How you can make Quince Jelly to use with meat.
Ubiquitous and abundant.
I have often ruefully reviewed the abundant quinces on the ornamental japonica bushes that I always seem to grow wherever I live and thought I really should do something with them.
The chaenomeles or japonica shrub is one of those ubiquitous plants that grows in most gardens on most soils and seems to have no temperament whatsoever. Last year there was such an inordinately large crop in my garden that the bushes were severely crippled with the weight of it all and it seemed somehow profligate if not downright decadent to let the fruit rot on the plant.
Averse to waste in any form and in the face of such fecundity I was forced to do something. I had to make quince jelly. So in October I filled up my baskets despite the quinces being worryingly green and hard as bullets. Then I dug out a simple recipe. Making jams and jellies is often made a bit easier by having the right equipment and I did find it helped to have a proper jelly bag and jam funnel. Luckily these are cheap items and I'll have them for next time.
- 2 lb (about 1kg) Quinces, - washed and roughly chopped
- Sugar, White granulated
- 1 lemon, - juice only
Ornamental Japonica Quince Jelly.
Put the chopped quinces (don't bother peeling, or deseeding them) into a large heavy-bottomed pan and just cover with water. Bring this to the boil and then put the lid on and simmer until the quinces are soft. Despite my quinces being as hard as bullets they really did not take long to soften and then burst but if yours take longer you may need to add a little more water from time to time. I found my large Creuset casserole was the ideal pan for this process.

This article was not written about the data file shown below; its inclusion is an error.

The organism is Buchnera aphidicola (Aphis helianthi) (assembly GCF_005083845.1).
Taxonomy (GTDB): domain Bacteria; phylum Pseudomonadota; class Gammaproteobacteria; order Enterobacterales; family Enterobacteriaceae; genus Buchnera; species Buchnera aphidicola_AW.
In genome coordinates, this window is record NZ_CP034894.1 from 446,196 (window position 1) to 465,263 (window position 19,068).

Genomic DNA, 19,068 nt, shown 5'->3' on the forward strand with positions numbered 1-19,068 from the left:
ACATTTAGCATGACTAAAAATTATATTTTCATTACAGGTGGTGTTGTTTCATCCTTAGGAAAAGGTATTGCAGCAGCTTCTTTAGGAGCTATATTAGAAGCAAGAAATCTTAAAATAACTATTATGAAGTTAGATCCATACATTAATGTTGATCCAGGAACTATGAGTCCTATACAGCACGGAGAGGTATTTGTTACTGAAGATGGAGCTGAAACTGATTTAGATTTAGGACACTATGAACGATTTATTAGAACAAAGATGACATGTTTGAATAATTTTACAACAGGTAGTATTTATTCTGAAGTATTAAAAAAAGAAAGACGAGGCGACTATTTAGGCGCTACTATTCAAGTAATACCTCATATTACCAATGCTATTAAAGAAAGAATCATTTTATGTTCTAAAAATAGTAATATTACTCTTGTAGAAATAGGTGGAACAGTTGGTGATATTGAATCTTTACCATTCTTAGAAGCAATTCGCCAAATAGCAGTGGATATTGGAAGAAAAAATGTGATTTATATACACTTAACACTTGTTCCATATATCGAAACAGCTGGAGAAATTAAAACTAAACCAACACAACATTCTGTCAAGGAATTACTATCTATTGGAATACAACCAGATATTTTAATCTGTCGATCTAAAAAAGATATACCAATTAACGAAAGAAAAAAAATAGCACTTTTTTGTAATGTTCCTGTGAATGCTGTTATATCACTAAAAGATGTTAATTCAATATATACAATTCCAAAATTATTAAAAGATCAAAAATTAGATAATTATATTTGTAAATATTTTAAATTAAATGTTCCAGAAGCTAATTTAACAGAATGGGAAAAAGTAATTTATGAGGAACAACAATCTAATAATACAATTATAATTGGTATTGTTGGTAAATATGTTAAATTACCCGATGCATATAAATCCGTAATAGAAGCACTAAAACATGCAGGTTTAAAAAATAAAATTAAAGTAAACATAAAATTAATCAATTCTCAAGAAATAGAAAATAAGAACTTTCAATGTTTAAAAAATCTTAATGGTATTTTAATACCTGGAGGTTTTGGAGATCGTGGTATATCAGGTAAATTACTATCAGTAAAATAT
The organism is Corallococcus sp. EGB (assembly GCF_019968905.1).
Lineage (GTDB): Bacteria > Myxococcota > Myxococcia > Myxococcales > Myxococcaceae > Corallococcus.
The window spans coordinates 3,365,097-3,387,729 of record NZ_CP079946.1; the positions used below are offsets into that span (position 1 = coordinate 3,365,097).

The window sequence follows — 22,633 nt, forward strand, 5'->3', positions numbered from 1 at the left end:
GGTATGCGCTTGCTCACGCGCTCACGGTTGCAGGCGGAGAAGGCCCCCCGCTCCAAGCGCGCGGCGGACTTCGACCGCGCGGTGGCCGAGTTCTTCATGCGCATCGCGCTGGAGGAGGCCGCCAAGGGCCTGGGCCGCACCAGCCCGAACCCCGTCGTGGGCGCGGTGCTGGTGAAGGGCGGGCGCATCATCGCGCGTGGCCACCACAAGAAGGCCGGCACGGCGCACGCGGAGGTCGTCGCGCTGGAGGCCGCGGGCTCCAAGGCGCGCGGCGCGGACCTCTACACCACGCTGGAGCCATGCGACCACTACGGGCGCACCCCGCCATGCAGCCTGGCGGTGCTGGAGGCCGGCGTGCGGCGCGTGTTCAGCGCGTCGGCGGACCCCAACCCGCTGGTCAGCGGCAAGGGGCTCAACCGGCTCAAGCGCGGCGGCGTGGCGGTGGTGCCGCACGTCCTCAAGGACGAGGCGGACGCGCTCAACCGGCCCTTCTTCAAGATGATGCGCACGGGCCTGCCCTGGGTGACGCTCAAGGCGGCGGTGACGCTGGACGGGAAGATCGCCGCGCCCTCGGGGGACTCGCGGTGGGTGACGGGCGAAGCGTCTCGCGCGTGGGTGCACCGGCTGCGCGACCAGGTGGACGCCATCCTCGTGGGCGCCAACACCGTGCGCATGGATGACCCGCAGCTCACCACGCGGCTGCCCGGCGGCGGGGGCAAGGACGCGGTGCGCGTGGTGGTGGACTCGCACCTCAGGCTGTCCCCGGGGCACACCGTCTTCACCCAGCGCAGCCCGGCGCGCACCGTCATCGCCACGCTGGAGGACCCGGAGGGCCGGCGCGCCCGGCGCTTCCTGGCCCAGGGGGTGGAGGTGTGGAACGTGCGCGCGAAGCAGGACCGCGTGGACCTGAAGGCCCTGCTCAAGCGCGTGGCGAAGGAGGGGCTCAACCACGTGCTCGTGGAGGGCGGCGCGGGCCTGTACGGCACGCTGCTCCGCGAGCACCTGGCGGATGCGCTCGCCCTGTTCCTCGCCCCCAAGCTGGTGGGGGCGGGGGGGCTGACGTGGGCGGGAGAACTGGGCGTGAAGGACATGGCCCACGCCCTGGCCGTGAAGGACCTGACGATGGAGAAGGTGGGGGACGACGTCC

Once the fruit is soft tip it out into the jelly bag and hang it over a bowl to allow the juice to drip slowly through the muslin of the bag. This process can take 12 hours so it could be left overnight. I suspended my bag from a hook under a kitchen chair which is not the most conventional method but some people use a long-legged stool and hang the bag from the stretchers whilst others use big sieves lined with loose muslin. Whatever method you use it is important that everything you use should be scrupulously clean and the muslin or bag should be sterile. One easy method of sterilising muslin is to iron it with a hot iron.
Although you are supposed to leave the bag to drip I found that the juice was reluctant to leave the fruit pulp, so I gently squeezed the bag to extract the juice. (If you choose to do this be very careful. The fruit is still very hot at this stage and you will also have to make sure it does not escape from the top of the bag into the liquid). However it did have the effect of greatly speeding up the process and after a little squeezing I could proceed to the next step of boiling up the juice to make the jelly.